By: Katie Hartman Cutting the quill’s nib is often seen as the most finicky and difficult part of the quill making process.  In a way, this assumption is both true and false.  Cutting a quill nib takes practice and some getting used to, especially if you’re nervous handling a knife or razor blade.  But, once you cut a few quills and get a feel for the resistance of the barrel under the blade and how deep to make the various scoops, the process is quick and takes a few minutes or less. The two primary materials you will need for this part of the process are a sharp knife and a cu ..read more
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Making Quills Part 2- Curing with a Dutching Tool
Illinois Library » Non-Solus Blog
by Ruthann Mowry
7M ago
By: Katie Hartman Technically speaking, dutching simply refers to the process of hardening a quill by using heat.  However, since the process of using a dutching tool differs greatly from the other methods discussed in part 1, it is useful to refer to the process of using a dutching tool as dutching and the process of hardening a quill via sand or microwave as curing.  Dutching is an interesting way to temper a quill before cutting.  Unlike the previous methods of curing, you have much more control with dutching because you can see the quill changing color as you heat it.  ..read more
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Now Available: Fairy Tales Digital Exhibit
Illinois Library » Non-Solus Blog
by Henning Taylor
7M ago
The digital pop-up exhibit “Once Upon a Time… Fairy Tales from Around the World” is now available! Curated by former graduate assistant Taylor Henning, the exhibit highlights fairy tale books from the RBML collection while exploring variations of familiar stories from five continents. Delve into the world of folktales and fairy tales by visiting the exhibit here: exhibits.library.illinois.edu/s/rbml/page/once-upon-a-time.  Below, enjoy a preview of some of the items featured in the exhibit. East of the Sun and West of the Moon: Old Tales from the North, illustrated by Kay Nielsen (Q. Lars ..read more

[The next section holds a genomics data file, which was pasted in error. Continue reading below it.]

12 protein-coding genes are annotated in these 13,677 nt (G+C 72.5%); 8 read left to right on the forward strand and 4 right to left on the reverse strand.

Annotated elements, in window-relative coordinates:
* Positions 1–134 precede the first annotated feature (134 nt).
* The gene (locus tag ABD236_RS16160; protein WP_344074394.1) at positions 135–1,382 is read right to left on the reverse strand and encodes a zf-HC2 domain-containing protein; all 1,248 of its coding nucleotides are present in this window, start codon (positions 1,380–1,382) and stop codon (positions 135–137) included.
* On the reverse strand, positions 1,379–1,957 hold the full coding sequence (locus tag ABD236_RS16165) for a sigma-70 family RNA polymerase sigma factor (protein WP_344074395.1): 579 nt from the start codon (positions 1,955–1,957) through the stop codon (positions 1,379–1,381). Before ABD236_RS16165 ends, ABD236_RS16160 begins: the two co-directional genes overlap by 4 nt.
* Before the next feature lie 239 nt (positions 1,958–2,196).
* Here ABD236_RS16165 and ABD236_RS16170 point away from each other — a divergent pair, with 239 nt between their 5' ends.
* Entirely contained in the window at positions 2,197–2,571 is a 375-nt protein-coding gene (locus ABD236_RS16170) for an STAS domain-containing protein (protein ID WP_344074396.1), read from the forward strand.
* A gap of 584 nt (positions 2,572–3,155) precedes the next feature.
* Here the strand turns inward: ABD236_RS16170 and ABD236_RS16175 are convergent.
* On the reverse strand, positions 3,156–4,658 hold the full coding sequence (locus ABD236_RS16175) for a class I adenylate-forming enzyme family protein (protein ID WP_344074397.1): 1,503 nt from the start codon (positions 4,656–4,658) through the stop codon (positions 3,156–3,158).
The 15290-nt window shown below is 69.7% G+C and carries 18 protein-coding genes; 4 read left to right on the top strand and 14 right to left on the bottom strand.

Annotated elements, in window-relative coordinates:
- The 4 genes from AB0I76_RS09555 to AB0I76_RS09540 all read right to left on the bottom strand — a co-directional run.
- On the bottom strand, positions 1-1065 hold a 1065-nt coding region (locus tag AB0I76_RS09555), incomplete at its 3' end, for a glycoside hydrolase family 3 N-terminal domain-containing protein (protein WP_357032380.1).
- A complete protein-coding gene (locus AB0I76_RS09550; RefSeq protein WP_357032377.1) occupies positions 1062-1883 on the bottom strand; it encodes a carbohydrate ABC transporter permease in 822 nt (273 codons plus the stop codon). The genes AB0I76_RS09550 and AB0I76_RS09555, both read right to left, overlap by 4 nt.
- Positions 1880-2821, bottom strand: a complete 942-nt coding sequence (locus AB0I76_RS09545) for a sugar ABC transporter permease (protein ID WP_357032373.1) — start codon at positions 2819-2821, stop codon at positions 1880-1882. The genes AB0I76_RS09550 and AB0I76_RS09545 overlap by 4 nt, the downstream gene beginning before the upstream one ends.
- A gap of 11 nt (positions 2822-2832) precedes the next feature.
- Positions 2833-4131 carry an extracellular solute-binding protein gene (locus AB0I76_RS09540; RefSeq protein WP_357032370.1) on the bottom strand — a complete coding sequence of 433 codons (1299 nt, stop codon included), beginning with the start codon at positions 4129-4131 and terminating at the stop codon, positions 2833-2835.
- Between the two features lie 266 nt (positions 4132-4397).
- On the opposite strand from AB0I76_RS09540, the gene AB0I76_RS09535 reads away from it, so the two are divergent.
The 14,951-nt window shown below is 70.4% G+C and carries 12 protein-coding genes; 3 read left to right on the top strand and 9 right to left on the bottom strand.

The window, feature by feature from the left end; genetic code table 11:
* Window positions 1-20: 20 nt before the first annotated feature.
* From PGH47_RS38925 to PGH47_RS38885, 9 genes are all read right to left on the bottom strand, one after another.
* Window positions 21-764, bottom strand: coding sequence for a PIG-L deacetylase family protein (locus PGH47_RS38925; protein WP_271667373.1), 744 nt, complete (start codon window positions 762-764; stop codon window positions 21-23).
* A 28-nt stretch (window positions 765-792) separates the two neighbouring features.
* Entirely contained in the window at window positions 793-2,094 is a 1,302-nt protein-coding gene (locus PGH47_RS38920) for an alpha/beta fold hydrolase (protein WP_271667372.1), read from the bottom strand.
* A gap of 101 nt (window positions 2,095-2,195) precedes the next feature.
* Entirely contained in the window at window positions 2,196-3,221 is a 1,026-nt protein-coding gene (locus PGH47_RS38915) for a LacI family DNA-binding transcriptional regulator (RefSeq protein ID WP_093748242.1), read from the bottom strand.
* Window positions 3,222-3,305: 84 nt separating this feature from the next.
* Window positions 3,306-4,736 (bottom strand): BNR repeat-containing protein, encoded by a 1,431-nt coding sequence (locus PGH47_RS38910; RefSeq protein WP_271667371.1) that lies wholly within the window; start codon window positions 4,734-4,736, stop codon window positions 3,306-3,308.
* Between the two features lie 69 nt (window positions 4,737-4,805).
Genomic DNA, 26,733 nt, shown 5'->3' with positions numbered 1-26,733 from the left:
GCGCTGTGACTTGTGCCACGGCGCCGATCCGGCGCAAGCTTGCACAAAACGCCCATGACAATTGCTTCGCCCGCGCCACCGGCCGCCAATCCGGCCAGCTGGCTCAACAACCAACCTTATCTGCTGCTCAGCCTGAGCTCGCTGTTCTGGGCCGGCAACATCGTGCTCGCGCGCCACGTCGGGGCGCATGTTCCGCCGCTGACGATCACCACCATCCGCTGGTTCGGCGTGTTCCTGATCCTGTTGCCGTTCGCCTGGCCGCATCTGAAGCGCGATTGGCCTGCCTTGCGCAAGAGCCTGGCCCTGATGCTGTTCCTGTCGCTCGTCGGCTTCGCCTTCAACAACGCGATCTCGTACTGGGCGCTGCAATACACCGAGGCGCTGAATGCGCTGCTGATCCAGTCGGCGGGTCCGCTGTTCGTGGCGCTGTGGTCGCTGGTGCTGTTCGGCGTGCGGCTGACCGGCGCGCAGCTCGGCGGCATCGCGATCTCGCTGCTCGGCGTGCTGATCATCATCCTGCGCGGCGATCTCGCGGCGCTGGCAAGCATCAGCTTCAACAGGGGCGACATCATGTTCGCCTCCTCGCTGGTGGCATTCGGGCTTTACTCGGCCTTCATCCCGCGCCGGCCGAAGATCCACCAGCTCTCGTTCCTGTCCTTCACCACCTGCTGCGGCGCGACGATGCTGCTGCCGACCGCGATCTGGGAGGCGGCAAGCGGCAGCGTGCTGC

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Digging the Depths of The American Songbag
Illinois Library » Non-Solus Blog
by Ruthann Mowry
7M ago
by Stephen Griffith Editor’s Note: Writer and musician Stephen Griffith (http://stephengriffith.com/) is working on several projects relating to Carl Sandburg’s The American Songbag (1927). A recent visitor to the Rare Book & Manuscript Library, he is turning over everything he can find about Sandburg’s ground-breaking collection of American folk songs. However, with many of his projects on-hold due to the pandemic, Stephen is taking advantage of isolation to record his renditions of each and every song in the Songbag—all 315 of them! To see him in action, visit: https://www.youtube.com/pl ..read more